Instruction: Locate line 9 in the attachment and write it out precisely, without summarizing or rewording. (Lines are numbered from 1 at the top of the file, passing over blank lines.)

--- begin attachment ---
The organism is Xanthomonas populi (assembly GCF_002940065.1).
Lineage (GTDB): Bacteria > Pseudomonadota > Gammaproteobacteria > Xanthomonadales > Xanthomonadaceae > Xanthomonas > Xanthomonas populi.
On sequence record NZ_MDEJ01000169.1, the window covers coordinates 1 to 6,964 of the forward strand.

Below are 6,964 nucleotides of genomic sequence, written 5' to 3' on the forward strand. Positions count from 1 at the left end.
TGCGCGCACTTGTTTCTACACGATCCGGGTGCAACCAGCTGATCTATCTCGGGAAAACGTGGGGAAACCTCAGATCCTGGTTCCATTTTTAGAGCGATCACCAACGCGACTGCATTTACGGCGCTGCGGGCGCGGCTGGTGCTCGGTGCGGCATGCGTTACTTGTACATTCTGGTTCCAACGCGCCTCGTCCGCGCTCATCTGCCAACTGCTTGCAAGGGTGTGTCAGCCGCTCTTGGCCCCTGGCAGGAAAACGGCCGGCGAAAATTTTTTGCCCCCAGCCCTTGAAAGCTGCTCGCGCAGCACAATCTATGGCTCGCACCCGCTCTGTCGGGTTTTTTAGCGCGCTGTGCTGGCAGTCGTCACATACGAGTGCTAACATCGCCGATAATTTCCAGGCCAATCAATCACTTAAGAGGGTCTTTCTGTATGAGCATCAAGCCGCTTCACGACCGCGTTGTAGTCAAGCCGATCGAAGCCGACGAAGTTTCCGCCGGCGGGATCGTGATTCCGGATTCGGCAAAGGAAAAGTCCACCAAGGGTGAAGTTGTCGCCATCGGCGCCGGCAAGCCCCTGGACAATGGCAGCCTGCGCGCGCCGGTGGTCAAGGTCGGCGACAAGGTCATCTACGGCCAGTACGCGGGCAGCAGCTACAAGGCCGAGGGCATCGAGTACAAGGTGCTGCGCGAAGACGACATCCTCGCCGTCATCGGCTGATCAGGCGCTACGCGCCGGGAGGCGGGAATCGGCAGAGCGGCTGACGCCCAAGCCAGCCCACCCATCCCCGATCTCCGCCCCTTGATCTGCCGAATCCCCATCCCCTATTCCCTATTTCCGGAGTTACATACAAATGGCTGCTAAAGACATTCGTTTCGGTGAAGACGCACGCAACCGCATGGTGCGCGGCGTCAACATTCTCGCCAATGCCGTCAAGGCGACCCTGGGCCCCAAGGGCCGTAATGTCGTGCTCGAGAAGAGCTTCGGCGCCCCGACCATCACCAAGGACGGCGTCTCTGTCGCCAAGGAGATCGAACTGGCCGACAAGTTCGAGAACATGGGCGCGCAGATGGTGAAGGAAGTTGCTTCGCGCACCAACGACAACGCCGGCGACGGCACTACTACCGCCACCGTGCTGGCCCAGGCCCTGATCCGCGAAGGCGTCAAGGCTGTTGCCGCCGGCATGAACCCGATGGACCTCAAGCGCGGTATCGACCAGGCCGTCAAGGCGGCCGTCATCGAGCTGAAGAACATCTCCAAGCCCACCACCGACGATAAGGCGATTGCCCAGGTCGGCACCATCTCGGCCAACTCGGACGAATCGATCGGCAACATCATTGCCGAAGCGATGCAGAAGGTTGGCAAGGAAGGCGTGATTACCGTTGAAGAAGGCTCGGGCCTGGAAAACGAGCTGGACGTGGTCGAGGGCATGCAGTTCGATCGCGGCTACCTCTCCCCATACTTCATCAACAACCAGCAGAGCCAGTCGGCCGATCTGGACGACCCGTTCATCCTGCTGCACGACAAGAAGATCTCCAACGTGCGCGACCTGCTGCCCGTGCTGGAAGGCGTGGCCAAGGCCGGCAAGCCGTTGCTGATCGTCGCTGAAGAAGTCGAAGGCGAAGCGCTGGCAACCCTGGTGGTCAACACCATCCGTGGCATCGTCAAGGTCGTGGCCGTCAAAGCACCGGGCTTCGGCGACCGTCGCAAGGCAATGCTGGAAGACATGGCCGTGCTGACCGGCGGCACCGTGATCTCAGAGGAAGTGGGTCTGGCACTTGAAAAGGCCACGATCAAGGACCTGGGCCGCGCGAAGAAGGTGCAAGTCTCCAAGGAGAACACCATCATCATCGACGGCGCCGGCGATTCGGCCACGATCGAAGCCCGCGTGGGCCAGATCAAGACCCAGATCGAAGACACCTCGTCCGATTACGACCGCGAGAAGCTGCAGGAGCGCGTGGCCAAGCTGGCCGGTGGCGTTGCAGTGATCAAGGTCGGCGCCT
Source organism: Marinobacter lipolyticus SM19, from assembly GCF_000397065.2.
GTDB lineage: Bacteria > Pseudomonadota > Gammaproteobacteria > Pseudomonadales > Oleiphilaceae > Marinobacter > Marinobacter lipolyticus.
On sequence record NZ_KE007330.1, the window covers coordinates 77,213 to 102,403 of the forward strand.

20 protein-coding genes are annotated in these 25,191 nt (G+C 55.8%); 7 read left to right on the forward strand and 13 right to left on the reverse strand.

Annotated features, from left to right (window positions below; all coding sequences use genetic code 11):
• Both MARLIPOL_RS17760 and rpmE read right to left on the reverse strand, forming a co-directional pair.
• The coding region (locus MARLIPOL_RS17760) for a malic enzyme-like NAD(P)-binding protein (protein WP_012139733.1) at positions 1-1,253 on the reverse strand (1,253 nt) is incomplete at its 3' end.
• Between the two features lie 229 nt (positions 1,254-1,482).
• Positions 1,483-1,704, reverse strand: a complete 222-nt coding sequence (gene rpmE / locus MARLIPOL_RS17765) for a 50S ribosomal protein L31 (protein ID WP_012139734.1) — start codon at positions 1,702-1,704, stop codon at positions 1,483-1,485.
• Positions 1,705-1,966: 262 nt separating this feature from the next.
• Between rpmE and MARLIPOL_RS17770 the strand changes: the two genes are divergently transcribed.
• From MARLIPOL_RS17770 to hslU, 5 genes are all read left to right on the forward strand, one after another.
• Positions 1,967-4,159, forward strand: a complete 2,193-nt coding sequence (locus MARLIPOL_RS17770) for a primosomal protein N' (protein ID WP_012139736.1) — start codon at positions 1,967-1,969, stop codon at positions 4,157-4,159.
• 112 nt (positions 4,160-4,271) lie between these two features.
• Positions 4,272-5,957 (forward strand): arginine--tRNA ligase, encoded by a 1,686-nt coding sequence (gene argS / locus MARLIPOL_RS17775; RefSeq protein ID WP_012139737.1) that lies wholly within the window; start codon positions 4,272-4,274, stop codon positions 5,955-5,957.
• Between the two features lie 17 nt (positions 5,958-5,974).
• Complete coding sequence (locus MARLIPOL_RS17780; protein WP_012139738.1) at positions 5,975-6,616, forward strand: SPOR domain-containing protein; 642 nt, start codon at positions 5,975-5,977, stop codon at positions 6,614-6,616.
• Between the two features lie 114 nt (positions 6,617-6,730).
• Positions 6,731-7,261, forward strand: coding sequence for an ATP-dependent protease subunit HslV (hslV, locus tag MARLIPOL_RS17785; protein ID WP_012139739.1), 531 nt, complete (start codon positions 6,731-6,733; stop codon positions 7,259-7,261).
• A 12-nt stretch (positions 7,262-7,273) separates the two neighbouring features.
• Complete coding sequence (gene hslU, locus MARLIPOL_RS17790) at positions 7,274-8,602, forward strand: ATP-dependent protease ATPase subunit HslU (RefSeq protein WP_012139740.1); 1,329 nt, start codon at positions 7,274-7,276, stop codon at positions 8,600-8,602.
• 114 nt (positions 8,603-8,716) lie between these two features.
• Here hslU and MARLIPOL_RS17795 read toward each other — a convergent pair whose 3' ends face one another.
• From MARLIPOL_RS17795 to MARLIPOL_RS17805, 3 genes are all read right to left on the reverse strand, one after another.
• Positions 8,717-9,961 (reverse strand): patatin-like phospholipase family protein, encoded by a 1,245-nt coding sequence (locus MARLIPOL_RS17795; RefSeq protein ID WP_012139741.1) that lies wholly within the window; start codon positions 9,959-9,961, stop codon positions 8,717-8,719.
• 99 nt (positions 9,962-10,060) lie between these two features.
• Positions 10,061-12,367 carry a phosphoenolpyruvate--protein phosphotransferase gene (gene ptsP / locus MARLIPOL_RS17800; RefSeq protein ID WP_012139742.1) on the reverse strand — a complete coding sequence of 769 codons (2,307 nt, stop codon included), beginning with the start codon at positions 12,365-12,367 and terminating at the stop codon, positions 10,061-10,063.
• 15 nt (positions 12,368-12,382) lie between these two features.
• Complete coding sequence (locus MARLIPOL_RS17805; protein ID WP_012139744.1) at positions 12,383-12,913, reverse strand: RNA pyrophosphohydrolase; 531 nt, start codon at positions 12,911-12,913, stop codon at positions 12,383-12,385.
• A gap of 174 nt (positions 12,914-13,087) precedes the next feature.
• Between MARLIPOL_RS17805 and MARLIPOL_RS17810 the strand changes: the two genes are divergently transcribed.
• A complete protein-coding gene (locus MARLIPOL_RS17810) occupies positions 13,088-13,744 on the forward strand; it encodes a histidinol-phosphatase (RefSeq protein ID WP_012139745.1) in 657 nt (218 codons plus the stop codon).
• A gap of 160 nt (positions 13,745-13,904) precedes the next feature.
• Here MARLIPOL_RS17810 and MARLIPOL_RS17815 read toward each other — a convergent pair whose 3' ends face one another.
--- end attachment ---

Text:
20 protein-coding genes are annotated in these 25,191 nt (G+C 55.8%); 7 read left to right on the forward strand and 13 right to left on the reverse strand.